Living the Borderlands: Meeting Brittania

Living the Borderlands: Meeting Brittania

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In October 2012 while visiting Arizona, I met Brittania, a young woman that a former professional colleague of mine knew well. Her family story struck me at the time as one that was important to listen to within the climate of Arizona’s series of anti-immigration reform bills, including but not limited to SB 1070.

Arizona SB 1070 makes it legal, during law enforcement stops (which need not be documented), for a law enforcement officer to demand papers from an individual “suspected to be an illegal alien” to prove that that person has a right to be within the United States. Failure to have adequate papers immediately counts as a misdemeanor, thereby forcing the individual to court, where further lack of proof could lead to arrest and deportation.

I did not share Brittania’s story in October 2012. However, with the recent protest on the US-Mexico border reuniting families that have been separated by deportation, as well as the discussion on immigration reform that has begun this week, I decided now was an appropriate time to share it.

The question of immigration is also relevant to wine country, and the U.S. agricultural industry more broadly (one of the top forces of the U.S. economy), as the legal and political climates surrounding the issue impact the available work force within wine country, and agricultural regions more broadly. California wine regions, in particular, have suffered increased challenges with finding adequate work forces to harvest when desired. The Napa Valley Vintners recently made a formal statement in support of Immigration Reform in the United States.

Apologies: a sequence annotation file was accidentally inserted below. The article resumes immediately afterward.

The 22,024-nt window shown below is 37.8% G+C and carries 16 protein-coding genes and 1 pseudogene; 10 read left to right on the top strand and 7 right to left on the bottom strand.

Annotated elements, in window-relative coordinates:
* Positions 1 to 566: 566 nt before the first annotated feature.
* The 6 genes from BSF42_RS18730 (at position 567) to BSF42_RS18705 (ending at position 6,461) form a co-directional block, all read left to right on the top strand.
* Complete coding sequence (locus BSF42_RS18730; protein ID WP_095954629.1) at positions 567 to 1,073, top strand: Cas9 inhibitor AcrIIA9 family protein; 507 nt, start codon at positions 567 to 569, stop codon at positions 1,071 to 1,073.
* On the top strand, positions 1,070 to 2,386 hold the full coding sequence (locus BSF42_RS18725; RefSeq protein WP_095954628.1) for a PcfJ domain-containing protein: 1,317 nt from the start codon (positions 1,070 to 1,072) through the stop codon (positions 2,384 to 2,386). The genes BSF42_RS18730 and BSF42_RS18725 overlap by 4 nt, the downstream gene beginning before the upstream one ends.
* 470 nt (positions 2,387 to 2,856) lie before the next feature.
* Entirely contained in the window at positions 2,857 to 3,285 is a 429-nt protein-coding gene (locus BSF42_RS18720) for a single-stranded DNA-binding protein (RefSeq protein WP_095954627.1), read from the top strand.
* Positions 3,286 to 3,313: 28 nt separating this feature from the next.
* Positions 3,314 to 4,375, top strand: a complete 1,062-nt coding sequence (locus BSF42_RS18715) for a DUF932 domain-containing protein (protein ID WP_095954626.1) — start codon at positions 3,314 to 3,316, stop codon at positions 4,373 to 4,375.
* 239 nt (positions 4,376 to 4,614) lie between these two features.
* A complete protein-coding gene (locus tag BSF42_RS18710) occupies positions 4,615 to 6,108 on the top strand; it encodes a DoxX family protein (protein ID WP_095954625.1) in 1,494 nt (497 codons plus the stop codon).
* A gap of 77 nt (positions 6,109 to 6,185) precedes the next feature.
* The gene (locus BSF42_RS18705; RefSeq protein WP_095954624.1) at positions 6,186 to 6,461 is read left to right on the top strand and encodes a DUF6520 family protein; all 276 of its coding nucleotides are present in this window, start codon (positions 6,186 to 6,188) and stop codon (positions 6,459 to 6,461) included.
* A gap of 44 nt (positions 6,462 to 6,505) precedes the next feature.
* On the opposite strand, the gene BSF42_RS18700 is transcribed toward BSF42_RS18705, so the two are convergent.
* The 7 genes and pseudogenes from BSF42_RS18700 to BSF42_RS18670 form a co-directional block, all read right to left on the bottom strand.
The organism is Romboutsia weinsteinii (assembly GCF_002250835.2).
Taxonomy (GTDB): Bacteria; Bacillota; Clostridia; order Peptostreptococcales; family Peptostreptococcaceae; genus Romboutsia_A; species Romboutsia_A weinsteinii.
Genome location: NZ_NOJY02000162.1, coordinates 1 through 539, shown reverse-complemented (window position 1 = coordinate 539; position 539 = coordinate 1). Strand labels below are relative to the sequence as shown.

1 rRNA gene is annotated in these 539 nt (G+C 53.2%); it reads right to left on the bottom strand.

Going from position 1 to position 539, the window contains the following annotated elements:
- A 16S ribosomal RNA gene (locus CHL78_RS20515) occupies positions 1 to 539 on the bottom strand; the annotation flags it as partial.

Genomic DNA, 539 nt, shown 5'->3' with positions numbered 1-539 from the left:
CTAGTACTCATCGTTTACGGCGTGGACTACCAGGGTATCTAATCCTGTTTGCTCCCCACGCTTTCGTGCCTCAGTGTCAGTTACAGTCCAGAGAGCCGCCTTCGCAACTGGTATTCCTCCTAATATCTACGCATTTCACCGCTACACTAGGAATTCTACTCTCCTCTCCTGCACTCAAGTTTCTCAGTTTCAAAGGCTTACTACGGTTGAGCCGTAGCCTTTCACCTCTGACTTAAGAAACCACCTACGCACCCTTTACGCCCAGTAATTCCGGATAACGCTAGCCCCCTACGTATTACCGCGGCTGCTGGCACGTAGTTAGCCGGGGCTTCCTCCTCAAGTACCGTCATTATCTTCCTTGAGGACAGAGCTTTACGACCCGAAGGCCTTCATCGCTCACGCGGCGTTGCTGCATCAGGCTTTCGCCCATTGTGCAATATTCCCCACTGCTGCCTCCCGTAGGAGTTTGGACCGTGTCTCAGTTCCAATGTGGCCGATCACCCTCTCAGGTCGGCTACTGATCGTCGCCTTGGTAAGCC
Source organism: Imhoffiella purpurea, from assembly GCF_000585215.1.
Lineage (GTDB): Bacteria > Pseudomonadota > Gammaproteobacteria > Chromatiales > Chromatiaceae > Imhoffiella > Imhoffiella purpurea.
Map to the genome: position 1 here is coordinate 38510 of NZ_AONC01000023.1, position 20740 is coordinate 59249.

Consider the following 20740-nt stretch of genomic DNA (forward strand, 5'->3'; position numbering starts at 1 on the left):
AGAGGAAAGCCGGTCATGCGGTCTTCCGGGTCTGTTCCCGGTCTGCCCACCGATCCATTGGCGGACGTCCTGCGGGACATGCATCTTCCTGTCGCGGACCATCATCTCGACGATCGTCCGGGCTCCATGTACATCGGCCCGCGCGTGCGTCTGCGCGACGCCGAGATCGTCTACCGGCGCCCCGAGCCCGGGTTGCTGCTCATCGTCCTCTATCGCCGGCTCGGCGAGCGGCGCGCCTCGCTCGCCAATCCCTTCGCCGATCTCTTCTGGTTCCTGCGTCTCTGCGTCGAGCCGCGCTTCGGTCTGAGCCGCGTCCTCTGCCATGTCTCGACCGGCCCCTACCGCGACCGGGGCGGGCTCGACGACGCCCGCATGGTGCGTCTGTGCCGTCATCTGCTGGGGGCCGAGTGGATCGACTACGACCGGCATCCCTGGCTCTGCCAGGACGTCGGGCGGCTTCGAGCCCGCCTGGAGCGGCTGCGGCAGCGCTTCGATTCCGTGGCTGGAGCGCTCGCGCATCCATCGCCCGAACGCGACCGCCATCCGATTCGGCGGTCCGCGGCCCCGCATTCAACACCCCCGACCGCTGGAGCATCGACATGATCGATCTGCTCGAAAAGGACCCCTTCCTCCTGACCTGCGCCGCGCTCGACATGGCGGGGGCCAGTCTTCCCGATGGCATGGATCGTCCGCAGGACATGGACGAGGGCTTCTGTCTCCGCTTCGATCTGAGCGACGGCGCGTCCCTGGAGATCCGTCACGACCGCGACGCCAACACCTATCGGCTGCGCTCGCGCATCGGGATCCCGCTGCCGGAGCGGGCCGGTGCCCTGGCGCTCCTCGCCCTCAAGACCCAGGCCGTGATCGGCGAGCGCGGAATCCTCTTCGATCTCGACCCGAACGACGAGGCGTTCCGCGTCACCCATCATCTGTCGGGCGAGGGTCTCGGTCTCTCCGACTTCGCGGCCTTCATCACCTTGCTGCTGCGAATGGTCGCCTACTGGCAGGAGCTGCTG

Though aspects of Brittania’s story may appear particular to Arizona, it highlights the reality of concern for families dealing with immigration issues more generally. While Arizona has received a lot of media attention on immigration issues in the last several years, California went through serious changes immediately prior and during, and numerous other states throughout the nation have as well. In other words, it is a national reality.

The following is a transcript of parts of my conversation with Brittania.

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Listening to Brittania

Brittania

“My mom moved here when she was 20 years old with my dad. They have 3 kids. We were all born here. I am the oldest. I have two younger brothers. One is in high school, the other is 10. On September 26, my mom was stopped by a cop. She was driving to work. On the way there she looked back to double check on my brother.

“Every day my 10-year old brother bikes to school, so my mom goes the same route to check on him. She turned to look at my brother on his bike and a cop pulled her over. He said she was going too slow. She was going 40 in a 45. But the ticket doesn’t say that. It doesn’t say why he pulled her over. There is no violation claim, only that she has no Arizona ID.